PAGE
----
Mobile man bikes path to raise awareness of voting rights strugglePublished 10:10pm Monday, August 5, 2013
Jeffery Jones is by no means a bike enthusiast, nor did he enter the trek he is on with tremendous planning and foresight. But, Jones began his bike ride from Marion to Montgomery with the primary focus of raising awareness of voting rights, the impact it has had on America and the problem with the recent Supreme Court decision he said “gutted” the iconic act that turns 50 today.
With a hand-crafted pine box coffin attached to a bike trailer, connected to his bicycle, Jones, a paralegal from Mobile, intends to finish his travel to Montgomery in time for a planned candle-light vigil in Montgomery, honoring the Voting Rights Act and calling on Congress to undo the recent court decision.
“This is not about me, this is not about my generation. This is about raising awareness about the importance of the Voting Rights Act, what it means to African Americans, what it means to all Americans,” Jones said. “These kids, this generation, really does not have a clue the fight that was fought so many years ago to get this act passed. They have no idea. They need to be out here with me, with us, fighting for changes.”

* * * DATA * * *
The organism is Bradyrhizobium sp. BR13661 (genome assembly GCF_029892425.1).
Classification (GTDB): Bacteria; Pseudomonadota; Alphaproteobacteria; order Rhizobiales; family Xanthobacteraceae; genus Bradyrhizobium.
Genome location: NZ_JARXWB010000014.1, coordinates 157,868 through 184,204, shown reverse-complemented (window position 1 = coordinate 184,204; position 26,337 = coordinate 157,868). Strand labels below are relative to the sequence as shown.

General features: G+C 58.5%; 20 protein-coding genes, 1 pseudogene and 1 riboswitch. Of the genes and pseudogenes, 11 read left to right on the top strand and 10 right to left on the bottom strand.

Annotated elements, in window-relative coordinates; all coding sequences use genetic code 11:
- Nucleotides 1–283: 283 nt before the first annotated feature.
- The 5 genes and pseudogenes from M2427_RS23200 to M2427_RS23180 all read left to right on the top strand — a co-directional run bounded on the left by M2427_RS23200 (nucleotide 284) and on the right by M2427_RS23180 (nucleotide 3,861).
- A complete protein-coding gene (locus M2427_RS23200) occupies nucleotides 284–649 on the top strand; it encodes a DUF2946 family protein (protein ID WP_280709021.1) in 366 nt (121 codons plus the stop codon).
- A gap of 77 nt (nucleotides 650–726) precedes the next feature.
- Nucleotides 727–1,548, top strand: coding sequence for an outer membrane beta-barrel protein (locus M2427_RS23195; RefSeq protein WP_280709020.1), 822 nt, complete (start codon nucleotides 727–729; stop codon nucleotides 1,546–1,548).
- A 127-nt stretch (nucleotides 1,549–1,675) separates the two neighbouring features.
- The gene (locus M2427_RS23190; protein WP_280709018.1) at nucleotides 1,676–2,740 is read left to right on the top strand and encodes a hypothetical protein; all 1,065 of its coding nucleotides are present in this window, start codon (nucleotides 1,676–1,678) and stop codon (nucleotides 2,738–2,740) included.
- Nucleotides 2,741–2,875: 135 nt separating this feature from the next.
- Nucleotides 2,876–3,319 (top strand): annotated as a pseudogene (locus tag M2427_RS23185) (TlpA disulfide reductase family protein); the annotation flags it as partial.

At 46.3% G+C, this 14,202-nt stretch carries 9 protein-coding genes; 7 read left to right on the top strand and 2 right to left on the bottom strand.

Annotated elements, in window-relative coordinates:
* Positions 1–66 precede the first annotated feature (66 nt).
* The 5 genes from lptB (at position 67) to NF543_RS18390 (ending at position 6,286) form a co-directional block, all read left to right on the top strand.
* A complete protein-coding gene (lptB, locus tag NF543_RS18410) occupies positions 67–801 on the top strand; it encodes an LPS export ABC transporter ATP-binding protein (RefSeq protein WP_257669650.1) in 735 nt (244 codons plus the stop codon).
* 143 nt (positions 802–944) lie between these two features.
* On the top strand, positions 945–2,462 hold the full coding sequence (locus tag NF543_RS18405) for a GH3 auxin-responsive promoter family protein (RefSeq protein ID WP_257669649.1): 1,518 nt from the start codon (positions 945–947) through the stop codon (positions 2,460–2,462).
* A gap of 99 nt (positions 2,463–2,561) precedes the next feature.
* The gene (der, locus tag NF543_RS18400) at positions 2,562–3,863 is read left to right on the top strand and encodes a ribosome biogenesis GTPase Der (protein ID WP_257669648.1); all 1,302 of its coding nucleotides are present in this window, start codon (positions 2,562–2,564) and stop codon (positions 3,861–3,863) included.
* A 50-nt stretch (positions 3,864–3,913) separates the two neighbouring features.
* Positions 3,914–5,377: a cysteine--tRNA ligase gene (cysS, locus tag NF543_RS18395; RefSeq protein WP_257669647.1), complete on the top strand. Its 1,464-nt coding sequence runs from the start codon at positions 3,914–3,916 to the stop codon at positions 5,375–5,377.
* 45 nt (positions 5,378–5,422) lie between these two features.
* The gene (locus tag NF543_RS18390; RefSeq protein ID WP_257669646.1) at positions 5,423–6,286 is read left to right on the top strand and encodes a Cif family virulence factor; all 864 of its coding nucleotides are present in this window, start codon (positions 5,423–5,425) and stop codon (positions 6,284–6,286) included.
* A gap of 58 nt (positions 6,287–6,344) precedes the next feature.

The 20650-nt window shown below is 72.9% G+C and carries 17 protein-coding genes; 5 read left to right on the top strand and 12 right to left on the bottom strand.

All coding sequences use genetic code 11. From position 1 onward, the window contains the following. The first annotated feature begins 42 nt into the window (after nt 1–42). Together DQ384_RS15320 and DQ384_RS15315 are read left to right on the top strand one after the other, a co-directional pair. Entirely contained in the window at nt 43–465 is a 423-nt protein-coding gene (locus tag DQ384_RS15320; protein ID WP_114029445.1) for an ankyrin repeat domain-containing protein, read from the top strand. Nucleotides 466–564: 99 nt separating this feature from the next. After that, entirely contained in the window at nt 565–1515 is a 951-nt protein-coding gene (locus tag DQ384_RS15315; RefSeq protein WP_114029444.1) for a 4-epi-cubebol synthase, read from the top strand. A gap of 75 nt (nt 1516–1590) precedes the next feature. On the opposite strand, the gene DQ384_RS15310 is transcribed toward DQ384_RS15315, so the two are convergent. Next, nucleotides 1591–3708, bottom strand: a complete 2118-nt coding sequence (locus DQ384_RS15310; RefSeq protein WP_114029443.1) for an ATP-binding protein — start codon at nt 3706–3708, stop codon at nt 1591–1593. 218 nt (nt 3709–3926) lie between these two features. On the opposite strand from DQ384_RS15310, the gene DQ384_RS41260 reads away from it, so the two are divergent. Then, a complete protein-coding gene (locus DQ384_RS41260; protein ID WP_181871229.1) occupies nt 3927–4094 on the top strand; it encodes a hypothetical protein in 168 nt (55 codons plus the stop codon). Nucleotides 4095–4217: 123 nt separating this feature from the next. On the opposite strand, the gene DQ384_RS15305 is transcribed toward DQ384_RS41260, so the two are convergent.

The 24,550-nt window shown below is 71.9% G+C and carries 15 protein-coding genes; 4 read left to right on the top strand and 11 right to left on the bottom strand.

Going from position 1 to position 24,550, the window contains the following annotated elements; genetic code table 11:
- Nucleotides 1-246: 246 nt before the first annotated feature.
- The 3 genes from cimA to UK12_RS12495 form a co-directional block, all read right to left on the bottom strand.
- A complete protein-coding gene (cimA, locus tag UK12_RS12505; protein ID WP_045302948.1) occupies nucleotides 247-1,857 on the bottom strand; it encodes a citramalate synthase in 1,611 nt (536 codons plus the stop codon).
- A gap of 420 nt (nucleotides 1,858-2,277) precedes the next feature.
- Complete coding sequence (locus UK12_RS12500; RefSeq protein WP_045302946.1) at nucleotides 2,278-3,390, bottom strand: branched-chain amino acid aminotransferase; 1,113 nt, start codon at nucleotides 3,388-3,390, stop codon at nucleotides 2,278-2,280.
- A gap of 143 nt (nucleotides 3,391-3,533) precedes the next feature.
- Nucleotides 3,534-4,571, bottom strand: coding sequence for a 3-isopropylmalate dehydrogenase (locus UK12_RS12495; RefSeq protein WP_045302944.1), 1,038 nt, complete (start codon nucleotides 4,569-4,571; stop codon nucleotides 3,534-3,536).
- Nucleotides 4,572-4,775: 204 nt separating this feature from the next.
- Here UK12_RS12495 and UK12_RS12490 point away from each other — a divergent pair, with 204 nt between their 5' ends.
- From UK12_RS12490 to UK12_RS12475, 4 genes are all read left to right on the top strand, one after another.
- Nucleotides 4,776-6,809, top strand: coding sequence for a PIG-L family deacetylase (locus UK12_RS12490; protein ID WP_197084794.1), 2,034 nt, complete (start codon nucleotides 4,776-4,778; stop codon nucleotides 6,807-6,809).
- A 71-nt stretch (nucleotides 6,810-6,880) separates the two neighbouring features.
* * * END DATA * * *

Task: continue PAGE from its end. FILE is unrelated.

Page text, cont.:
Earlier this year, the U.S. Supreme Court decided to remove a portion of the Voting Rights Act, Section 4 that dealt with those states, those areas that were required to get Justice Department approval before making any changes to voting laws, procedures. Those procedures, those laws, that were part of Section 5, were in essence “gutted” by the court’s decision to remove the criteria for which areas were required to comply.
“We want Section 5 revitalized,” State Sen. Hank Sanders, who has helped organize many of the voting rights anniversary events, planned for Tuesday throughout Alabama, and in other states. “Really, what [Supreme Court] did, they stabbed Section 5 in the back by striking down part of Section 4.”
Marion was the ideal starting point for Jones’ trip in his mind, considering it is the location where an Alabama State Trooper killed Jimmy Lee Jackson, a civil rights activist, on Feb. 26, 1965.
The killing sparked outrage that led to additional protests including the events on March 7, 1965, Bloody Sunday.
It was that event, the beatings and attacks by law enforcement officials on those seeking to march from Selma to Montgomery, that is credited with galvanizing the nation for the need for changes to voting rights and the ultimate writing and passage of the Voting Rights Act of 1965 on Aug. 6.
“Voting, and the ability to cast a vote, is so important. When we vote and elect our leaders it is they who go and make the laws that the police enforce,” Jones said. “People asked me how [George Zimmerman] can be found not guilty for killing Trayvon Martin and I tell them it is the laws that were passed and the elected leaders who passed them.”
Jones said he hopes others rise up with he and others to call for immediate changes to the Voting Rights Act, strengthening what was impacted by the Supreme Court’s decision.
“The voting right is the right that protects all other rights. So, if you lose your voting rights you will eventually lose all of your other rights,” Sanders said. “There’s no right more important than the right to vote. It’s the rights guard. It guards all other rights.”